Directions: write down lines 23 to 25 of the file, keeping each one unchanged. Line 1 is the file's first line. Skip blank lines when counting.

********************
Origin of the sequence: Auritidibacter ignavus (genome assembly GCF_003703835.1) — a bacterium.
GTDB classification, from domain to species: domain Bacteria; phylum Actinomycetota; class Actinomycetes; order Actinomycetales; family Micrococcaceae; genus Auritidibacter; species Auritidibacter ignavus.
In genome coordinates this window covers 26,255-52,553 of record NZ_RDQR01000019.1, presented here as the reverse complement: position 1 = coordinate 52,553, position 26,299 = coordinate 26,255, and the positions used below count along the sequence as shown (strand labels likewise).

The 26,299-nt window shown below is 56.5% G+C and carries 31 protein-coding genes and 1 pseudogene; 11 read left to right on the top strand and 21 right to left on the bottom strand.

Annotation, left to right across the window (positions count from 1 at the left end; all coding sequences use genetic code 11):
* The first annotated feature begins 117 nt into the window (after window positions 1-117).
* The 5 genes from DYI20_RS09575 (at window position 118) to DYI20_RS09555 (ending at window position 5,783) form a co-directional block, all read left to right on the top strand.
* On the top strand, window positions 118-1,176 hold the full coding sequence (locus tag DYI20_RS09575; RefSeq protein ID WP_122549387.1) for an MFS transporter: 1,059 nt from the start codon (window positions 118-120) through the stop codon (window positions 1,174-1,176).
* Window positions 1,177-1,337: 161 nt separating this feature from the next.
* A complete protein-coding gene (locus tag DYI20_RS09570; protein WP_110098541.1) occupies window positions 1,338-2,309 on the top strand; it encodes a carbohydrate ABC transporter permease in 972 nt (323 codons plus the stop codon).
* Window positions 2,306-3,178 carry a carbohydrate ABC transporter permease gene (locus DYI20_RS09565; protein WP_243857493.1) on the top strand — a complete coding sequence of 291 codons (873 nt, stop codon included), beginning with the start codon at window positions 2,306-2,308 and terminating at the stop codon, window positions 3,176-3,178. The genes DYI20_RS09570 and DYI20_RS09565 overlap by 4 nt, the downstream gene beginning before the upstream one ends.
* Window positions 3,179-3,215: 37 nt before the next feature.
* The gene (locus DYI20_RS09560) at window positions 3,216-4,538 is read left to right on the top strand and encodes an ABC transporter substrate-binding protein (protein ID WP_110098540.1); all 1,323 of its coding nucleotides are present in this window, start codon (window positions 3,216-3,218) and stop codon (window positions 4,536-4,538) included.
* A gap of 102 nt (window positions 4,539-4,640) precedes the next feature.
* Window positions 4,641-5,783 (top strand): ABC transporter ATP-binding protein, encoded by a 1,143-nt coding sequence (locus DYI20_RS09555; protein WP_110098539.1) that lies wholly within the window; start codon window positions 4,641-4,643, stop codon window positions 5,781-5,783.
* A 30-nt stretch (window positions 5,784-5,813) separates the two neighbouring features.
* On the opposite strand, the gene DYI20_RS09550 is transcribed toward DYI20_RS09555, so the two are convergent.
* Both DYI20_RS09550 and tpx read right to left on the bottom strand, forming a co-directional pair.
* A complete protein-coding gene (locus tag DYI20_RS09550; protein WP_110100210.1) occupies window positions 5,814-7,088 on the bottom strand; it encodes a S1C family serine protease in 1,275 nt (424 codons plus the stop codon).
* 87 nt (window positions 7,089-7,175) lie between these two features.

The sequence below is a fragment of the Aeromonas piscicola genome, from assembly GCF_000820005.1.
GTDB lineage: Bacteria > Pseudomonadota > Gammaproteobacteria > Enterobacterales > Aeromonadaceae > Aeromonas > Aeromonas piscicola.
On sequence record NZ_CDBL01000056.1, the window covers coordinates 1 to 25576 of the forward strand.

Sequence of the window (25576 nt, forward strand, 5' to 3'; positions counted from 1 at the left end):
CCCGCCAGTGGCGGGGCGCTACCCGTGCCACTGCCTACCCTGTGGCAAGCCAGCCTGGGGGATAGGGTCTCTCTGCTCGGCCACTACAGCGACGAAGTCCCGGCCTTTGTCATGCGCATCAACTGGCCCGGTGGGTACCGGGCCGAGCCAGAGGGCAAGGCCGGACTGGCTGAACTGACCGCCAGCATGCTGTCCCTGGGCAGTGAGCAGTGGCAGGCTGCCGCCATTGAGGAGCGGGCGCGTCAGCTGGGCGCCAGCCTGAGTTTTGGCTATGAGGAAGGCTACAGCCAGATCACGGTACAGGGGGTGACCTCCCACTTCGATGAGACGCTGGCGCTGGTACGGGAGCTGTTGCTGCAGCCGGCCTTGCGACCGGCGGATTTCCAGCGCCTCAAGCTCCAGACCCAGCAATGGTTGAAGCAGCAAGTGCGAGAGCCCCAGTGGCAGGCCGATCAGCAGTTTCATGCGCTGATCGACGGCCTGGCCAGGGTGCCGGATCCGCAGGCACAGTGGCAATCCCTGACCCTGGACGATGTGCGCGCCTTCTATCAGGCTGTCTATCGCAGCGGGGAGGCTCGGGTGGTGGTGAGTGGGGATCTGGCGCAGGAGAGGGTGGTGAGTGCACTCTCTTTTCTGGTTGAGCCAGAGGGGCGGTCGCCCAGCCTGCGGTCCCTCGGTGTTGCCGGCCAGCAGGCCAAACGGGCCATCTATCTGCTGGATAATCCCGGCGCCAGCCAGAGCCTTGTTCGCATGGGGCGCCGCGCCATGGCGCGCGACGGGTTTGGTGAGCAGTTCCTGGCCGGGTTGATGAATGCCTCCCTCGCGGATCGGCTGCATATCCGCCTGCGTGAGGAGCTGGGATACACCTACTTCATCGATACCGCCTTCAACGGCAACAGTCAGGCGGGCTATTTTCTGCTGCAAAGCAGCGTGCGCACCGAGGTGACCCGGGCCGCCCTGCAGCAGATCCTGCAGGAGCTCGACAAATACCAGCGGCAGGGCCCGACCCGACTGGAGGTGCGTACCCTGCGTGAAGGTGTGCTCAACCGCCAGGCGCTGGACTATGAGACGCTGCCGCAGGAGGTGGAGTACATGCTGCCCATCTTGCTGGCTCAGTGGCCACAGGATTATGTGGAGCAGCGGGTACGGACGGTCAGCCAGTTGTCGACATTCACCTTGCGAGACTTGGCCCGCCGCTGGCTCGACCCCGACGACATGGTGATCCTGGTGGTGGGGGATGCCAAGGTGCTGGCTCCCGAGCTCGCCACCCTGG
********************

On sequence record NZ_CDBL01000056.1, the window covers coordinates 1 to 25576 of the forward strand.

Sequence of the window (25576 nt, forward strand, 5' to 3'; positions counted from 1 at the left end):
CCCGCCAGTGGCGGGGCGCTACCCGTGCCACTGCCTACCCTGTGGCAAGCCAGCCTGGGGGATAGGGTCTCTCTGCTCGGCCACTACAGCGACGAAGTCCCGGCCTTTGTCATGCGCATCAACTGGCCCGGTGGGTACCGGGCCGAGCCAGAGGGCAAGGCCGGACTGGCTGAACTGACCGCCAGCATGCTGTCCCTGGGCAGTGAGCAGTGGCAGGCTGCCGCCATTGAGGAGCGGGCGCGTCAGCTGGGCGCCAGCCTGAGTTTTGGCTATGAGGAAGGCTACAGCCAGATCACGGTACAGGGGGTGACCTCCCACTTCGATGAGACGCTGGCGCTGGTACGGGAGCTGTTGCTGCAGCCGGCCTTGCGACCGGCGGATTTCCAGCGCCTCAAGCTCCAGACCCAGCAATGGTTGAAGCAGCAAGTGCGAGAGCCCCAGTGGCAGGCCGATCAGCAGTTTCATGCGCTGATCGACGGCCTGGCCAGGGTGCCGGATCCGCAGGCACAGTGGCAATCCCTGACCCTGGACGATGTGCGCGCCTTCTATCAGGCTGTCTATCGCAGCGGGGAGGCTCGGGTGGTGGTGAGTGGGGATCTGGCGCAGGAGAGGGTGGTGAGTGCACTCTCTTTTCTGGTTGAGCCAGAGGGGCGGTCGCCCAGCCTGCGGTCCCTCGGTGTTGCCGGCCAGCAGGCCAAACGGGCCATCTATCTGCTGGATAATCCCGGCGCCAGCCAGAGCCTTGTTCGCATGGGGCGCCGCGCCATGGCGCGCGACGGGTTTGGTGAGCAGTTCCTGGCCGGGTTGATGAATGCCTCCCTCGCGGATCGGCTGCATATCCGCCTGCGTGAGGAGCTGGGATACACCTACTTCATCGATACCGCCTTCAACGGCAACAGTCAGGCGGGCTATTTTCTGCTGCAAAGCAGCGTGCGCACCGAGGTGACCCGGGCCGCCCTGCAGCAGATCCTGCAGGAGCTCGACAAATACCAGCGGCAGGGCCCGACCCGACTGGAGGTGCGTACCCTGCGTGAAGGTGTGCTCAACCGCCAGGCGCTGGACTATGAGACGCTGCCGCAGGAGGTGGAGTACATGCTGCCCATCTTGCTGGCTCAGTGGCCACAGGATTATGTGGAGCAGCGGGTACGGACGGTCAGCCAGTTGTCGACATTCACCTTGCGAGACTTGGCCCGCCGCTGGCTCGACCCCGACGACATGGTGATCCTGGTGGTGGGGGATGCCAAGGTGCTGGCTCCCGAGCTCGCCACCCTGG